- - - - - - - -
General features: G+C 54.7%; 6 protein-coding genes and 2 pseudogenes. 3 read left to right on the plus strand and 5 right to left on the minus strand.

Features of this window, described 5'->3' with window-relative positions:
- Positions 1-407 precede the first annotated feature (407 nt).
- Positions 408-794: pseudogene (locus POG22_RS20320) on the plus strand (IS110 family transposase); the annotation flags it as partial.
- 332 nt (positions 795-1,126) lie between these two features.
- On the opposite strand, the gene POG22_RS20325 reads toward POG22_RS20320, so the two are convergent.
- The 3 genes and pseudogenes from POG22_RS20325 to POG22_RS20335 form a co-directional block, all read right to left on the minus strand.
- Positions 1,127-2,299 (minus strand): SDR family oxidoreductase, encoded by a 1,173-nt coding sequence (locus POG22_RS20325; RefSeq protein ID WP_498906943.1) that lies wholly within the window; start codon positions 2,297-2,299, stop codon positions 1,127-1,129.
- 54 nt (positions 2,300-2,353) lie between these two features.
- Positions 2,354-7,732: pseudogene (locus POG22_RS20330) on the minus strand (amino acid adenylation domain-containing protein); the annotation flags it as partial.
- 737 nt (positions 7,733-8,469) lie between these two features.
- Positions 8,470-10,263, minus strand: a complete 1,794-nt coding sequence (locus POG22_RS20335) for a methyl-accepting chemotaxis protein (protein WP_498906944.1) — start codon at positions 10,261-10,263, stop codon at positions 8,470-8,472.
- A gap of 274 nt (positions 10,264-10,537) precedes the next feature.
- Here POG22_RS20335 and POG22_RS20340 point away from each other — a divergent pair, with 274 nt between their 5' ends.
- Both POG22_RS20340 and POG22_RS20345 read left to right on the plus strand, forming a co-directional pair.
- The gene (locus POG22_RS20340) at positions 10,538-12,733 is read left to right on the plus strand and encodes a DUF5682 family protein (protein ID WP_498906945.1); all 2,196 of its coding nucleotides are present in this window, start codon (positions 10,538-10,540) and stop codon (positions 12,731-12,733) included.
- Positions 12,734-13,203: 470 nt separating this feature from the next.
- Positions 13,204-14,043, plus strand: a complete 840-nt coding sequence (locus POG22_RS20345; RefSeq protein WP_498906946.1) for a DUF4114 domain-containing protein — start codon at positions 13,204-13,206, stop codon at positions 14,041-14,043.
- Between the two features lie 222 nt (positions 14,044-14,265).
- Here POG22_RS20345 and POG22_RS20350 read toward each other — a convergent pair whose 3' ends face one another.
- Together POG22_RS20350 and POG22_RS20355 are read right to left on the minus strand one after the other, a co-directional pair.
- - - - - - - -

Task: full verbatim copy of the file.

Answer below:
General features: G+C 54.7%; 6 protein-coding genes and 2 pseudogenes. 3 read left to right on the plus strand and 5 right to left on the minus strand.

Features of this window, described 5'->3' with window-relative positions:
- Positions 1-407 precede the first annotated feature (407 nt).
- Positions 408-794: pseudogene (locus POG22_RS20320) on the plus strand (IS110 family transposase); the annotation flags it as partial.
- 332 nt (positions 795-1,126) lie between these two features.
- On the opposite strand, the gene POG22_RS20325 reads toward POG22_RS20320, so the two are convergent.
- The 3 genes and pseudogenes from POG22_RS20325 to POG22_RS20335 form a co-directional block, all read right to left on the minus strand.
- Positions 1,127-2,299 (minus strand): SDR family oxidoreductase, encoded by a 1,173-nt coding sequence (locus POG22_RS20325; RefSeq protein ID WP_498906943.1) that lies wholly within the window; start codon positions 2,297-2,299, stop codon positions 1,127-1,129.
- 54 nt (positions 2,300-2,353) lie between these two features.
- Positions 2,354-7,732: pseudogene (locus POG22_RS20330) on the minus strand (amino acid adenylation domain-containing protein); the annotation flags it as partial.
- 737 nt (positions 7,733-8,469) lie between these two features.
- Positions 8,470-10,263, minus strand: a complete 1,794-nt coding sequence (locus POG22_RS20335) for a methyl-accepting chemotaxis protein (protein WP_498906944.1) — start codon at positions 10,261-10,263, stop codon at positions 8,470-8,472.
- A gap of 274 nt (positions 10,264-10,537) precedes the next feature.
- Here POG22_RS20335 and POG22_RS20340 point away from each other — a divergent pair, with 274 nt between their 5' ends.
- Both POG22_RS20340 and POG22_RS20345 read left to right on the plus strand, forming a co-directional pair.
- The gene (locus POG22_RS20340) at positions 10,538-12,733 is read left to right on the plus strand and encodes a DUF5682 family protein (protein ID WP_498906945.1); all 2,196 of its coding nucleotides are present in this window, start codon (positions 10,538-10,540) and stop codon (positions 12,731-12,733) included.
- Positions 12,734-13,203: 470 nt separating this feature from the next.
- Positions 13,204-14,043, plus strand: a complete 840-nt coding sequence (locus POG22_RS20345; RefSeq protein WP_498906946.1) for a DUF4114 domain-containing protein — start codon at positions 13,204-13,206, stop codon at positions 14,041-14,043.
- Between the two features lie 222 nt (positions 14,044-14,265).
- Here POG22_RS20345 and POG22_RS20350 read toward each other — a convergent pair whose 3' ends face one another.
- Together POG22_RS20350 and POG22_RS20355 are read right to left on the minus strand one after the other, a co-directional pair.